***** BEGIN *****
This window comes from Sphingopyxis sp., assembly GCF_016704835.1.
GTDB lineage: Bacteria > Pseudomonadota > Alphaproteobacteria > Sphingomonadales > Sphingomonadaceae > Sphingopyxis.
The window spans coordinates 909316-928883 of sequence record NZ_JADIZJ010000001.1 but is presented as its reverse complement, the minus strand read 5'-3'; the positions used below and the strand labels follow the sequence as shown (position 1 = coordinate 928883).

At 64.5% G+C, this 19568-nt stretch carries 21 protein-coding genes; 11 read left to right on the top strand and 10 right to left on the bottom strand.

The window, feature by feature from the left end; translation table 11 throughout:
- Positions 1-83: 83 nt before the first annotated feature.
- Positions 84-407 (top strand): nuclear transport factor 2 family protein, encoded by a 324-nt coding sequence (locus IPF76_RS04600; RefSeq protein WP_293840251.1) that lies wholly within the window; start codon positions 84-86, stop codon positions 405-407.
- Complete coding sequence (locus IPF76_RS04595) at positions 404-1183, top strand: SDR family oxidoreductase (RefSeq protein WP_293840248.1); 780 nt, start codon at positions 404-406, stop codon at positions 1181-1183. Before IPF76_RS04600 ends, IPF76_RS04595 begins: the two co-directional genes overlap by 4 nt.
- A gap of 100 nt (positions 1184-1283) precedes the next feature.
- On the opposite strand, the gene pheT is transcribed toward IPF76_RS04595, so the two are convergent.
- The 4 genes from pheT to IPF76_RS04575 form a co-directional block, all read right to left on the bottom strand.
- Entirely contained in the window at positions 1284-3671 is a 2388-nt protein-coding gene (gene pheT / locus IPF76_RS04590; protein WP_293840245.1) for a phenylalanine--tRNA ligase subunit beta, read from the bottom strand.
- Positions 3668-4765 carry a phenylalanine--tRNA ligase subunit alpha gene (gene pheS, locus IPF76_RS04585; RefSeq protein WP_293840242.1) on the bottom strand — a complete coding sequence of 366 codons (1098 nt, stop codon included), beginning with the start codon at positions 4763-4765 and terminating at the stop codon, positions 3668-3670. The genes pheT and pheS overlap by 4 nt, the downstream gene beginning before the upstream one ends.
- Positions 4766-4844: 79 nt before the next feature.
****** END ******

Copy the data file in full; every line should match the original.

This window comes from Sphingopyxis sp., assembly GCF_016704835.1.
GTDB lineage: Bacteria > Pseudomonadota > Alphaproteobacteria > Sphingomonadales > Sphingomonadaceae > Sphingopyxis.
The window spans coordinates 909316-928883 of sequence record NZ_JADIZJ010000001.1 but is presented as its reverse complement, the minus strand read 5'-3'; the positions used below and the strand labels follow the sequence as shown (position 1 = coordinate 928883).

At 64.5% G+C, this 19568-nt stretch carries 21 protein-coding genes; 11 read left to right on the top strand and 10 right to left on the bottom strand.

The window, feature by feature from the left end; translation table 11 throughout:
- Positions 1-83: 83 nt before the first annotated feature.
- Positions 84-407 (top strand): nuclear transport factor 2 family protein, encoded by a 324-nt coding sequence (locus IPF76_RS04600; RefSeq protein WP_293840251.1) that lies wholly within the window; start codon positions 84-86, stop codon positions 405-407.
- Complete coding sequence (locus IPF76_RS04595) at positions 404-1183, top strand: SDR family oxidoreductase (RefSeq protein WP_293840248.1); 780 nt, start codon at positions 404-406, stop codon at positions 1181-1183. Before IPF76_RS04600 ends, IPF76_RS04595 begins: the two co-directional genes overlap by 4 nt.
- A gap of 100 nt (positions 1184-1283) precedes the next feature.
- On the opposite strand, the gene pheT is transcribed toward IPF76_RS04595, so the two are convergent.
- The 4 genes from pheT to IPF76_RS04575 form a co-directional block, all read right to left on the bottom strand.
- Entirely contained in the window at positions 1284-3671 is a 2388-nt protein-coding gene (gene pheT / locus IPF76_RS04590; protein WP_293840245.1) for a phenylalanine--tRNA ligase subunit beta, read from the bottom strand.
- Positions 3668-4765 carry a phenylalanine--tRNA ligase subunit alpha gene (gene pheS, locus IPF76_RS04585; RefSeq protein WP_293840242.1) on the bottom strand — a complete coding sequence of 366 codons (1098 nt, stop codon included), beginning with the start codon at positions 4763-4765 and terminating at the stop codon, positions 3668-3670. The genes pheT and pheS overlap by 4 nt, the downstream gene beginning before the upstream one ends.
- Positions 4766-4844: 79 nt before the next feature.